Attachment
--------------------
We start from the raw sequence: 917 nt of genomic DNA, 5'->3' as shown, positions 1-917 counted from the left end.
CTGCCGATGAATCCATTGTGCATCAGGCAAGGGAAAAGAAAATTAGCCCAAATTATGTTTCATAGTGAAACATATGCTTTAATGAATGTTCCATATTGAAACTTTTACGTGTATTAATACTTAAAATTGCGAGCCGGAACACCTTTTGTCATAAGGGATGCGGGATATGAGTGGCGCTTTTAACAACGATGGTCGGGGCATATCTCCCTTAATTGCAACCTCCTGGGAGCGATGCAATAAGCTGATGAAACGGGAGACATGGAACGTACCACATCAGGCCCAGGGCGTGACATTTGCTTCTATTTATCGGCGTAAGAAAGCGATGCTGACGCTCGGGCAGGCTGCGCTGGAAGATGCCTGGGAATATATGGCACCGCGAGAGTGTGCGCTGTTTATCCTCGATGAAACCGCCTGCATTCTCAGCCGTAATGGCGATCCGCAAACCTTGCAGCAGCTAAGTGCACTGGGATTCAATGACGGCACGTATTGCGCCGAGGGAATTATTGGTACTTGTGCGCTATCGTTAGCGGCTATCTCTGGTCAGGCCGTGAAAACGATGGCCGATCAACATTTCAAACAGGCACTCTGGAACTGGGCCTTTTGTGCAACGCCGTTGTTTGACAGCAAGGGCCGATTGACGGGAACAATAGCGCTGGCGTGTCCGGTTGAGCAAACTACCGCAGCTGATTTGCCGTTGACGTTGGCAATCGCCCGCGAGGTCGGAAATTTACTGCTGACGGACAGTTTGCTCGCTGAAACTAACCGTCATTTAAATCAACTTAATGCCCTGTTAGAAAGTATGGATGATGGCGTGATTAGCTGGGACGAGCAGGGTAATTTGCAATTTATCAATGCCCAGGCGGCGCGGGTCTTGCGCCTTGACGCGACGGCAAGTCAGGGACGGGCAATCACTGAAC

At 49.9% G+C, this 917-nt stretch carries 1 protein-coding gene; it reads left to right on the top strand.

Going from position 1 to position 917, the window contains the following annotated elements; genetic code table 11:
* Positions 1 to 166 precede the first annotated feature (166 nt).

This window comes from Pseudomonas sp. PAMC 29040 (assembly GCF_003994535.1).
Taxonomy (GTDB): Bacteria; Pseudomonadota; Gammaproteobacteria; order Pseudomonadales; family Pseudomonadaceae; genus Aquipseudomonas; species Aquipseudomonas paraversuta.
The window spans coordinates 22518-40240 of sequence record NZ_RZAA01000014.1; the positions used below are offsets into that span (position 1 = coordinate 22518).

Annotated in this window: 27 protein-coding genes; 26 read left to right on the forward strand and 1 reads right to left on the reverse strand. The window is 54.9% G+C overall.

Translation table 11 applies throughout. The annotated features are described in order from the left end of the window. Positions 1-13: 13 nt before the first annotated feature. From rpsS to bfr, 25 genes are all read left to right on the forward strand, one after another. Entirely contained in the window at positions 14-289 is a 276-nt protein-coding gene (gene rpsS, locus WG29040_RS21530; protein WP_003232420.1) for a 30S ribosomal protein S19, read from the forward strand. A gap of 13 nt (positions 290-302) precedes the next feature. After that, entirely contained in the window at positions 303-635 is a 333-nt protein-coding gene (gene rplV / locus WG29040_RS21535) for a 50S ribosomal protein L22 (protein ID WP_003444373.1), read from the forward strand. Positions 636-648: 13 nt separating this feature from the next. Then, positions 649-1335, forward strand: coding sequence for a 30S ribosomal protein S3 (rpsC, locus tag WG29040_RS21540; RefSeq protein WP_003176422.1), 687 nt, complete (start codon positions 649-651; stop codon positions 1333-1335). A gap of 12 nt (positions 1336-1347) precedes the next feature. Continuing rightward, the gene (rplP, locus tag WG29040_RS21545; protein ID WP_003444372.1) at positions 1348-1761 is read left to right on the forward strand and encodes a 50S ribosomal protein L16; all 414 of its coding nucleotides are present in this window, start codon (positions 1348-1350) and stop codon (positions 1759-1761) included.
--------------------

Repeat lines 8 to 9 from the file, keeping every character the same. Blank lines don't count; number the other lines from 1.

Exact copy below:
The window spans coordinates 22518-40240 of sequence record NZ_RZAA01000014.1; the positions used below are offsets into that span (position 1 = coordinate 22518).

Annotated in this window: 27 protein-coding genes; 26 read left to right on the forward strand and 1 reads right to left on the reverse strand. The window is 54.9% G+C overall.